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Workshop on Cybersecurity | SkillRary

  • Swetha Y
  • Jul 3, 2020
  • 0 comment(s)

A one-day workshop on ‘Cyber and Youth-Youth For Sciences and Scientific Attitudes’  


An event by Government of India and Government of Karnataka Youth Empowerment & Sports Department invited SkillRary Founder & CEO Mithun Ashok as a Guest speaker to talk on the topic ‘Cyber & Youth’ where students got to learn how to secure devices from being hacked, how to perform Ethical Hacking; and got information on what to do if an account or a device is being hacked.  


The theme of the event being ‘Youth For Sciences & Scientific Attitudes’. This session was an eye-opener for students as many of them were unaware of the potential threats to their devices and accounts.  


The event was Annual NSS Special Camp 2019-20 held by Krupanidhi Degree College, Bangalore in association with National Social Service.  

Hacking is not illegal things; it is all about how to secure your Cyberspace and system from attacks. This one-day workshop and lecture on cyber ethics, email hacking and security, malware attacks, window system attacks, online data investigation, credit frauds and android mobile hacking etc. 

Ethical Hacking is an important tool in many national security agencies and companies. To become an Ethical Hacker or Security Expert one must think out of the box with the mentality to catch a thief.  


Cyber Security protects the data and integrity of computing assets belonging to or connecting to an organisation’s network. Its purpose is to defend those assets against all threat actors throughout the entire life cycle of a cyber-attack. An ethical hacker is an ultimate security professional. Ethical hackers know how to find and exploit vulnerabilities and weakness in various systems- just like a malicious hacker. They both use the same skills; however, an ethical hacker uses those skills in a legitimate, lawful manner to try to find vulnerabilities and fix them before the bad guys can get there and try to break in.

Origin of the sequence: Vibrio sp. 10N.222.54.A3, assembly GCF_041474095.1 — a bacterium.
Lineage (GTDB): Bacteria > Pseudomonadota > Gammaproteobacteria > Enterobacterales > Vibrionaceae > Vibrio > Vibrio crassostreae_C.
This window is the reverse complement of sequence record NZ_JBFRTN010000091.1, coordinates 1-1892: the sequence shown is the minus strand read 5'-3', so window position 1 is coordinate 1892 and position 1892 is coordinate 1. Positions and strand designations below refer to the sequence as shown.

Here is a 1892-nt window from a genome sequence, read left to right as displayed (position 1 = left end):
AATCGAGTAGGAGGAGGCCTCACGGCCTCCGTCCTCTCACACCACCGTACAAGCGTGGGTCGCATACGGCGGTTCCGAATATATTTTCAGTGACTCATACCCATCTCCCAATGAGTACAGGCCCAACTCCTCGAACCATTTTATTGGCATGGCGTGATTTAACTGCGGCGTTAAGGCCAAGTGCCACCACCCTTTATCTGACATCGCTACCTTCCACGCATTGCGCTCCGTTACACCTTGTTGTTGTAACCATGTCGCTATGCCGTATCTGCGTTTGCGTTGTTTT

An ethical hacker’s role is similar to that of a penetration tester, but it involves broader duties. They break into systems legally and ethically. This is the primary difference between ethical hackers and real hackers- the legality.  


This workshop was specifically designed to provide the right knowledge to the aspiring Hacking and Cyber Security enthusiasts. This workshop explored the various means that an intruder has, to gain access to computer resources. It will investigate weaknesses by discussing the theoretical background behind, and whenever possible, actually performing the attack.  

The duration of this workshop was for two consecutive days with eight hours session each day, in a total of sixteen hours, conveniently divided into theory and hand-on practical sessions.   


One of the examples of ethical hacking is that of a new security warning issued for Google’s 1.5 Billion Gmail and Calendar users.  

In this Forbes story,  

Google's Gmail email service is used by upwards of 1.5 billion people. The Google Calendar app, meanwhile, has been downloaded more than a billion times from the Play Store. Here's what you need to know. 

Security researchers working at Kaspersky have revealed how threat actors are using the tight, and automatic, integration between different Google services to target users with malicious exploits. 

In what the researchers refer to as a "sophisticated scam," users of the Gmail service are being targeted primarily through the use of malicious and unsolicited Google Calendar notifications. Anyone can schedule a meeting with you, that's how the calendar application is designed to work. Gmail, which receives the notification of the invitation, is equally designed to tightly integrate with the calendaring functionality. 

When a calendar invitation is sent to a user, a pop-up notification appears on their smartphone. The threat actors craft their invitations to include a malicious link, leveraging the trust that user familiarity with calendar notifications brings with it. 

The researchers have noticed attackers throughout the last month using this technique to effectively spam users with phishing links to credential-stealing sites. By populating the location and topic fields to announce a fake online poll or questionnaire with a financial incentive to participate, the threat actors encourage the victim to follow the malicious link where bank account or credit card details can be collected. By exploiting such a "non-traditional attack vector," the criminals can get around the fact that people are increasingly aware of common methods to encourage link-clicking. 


To know more about the employment opportunities in the field of cybersecurity, click on the link


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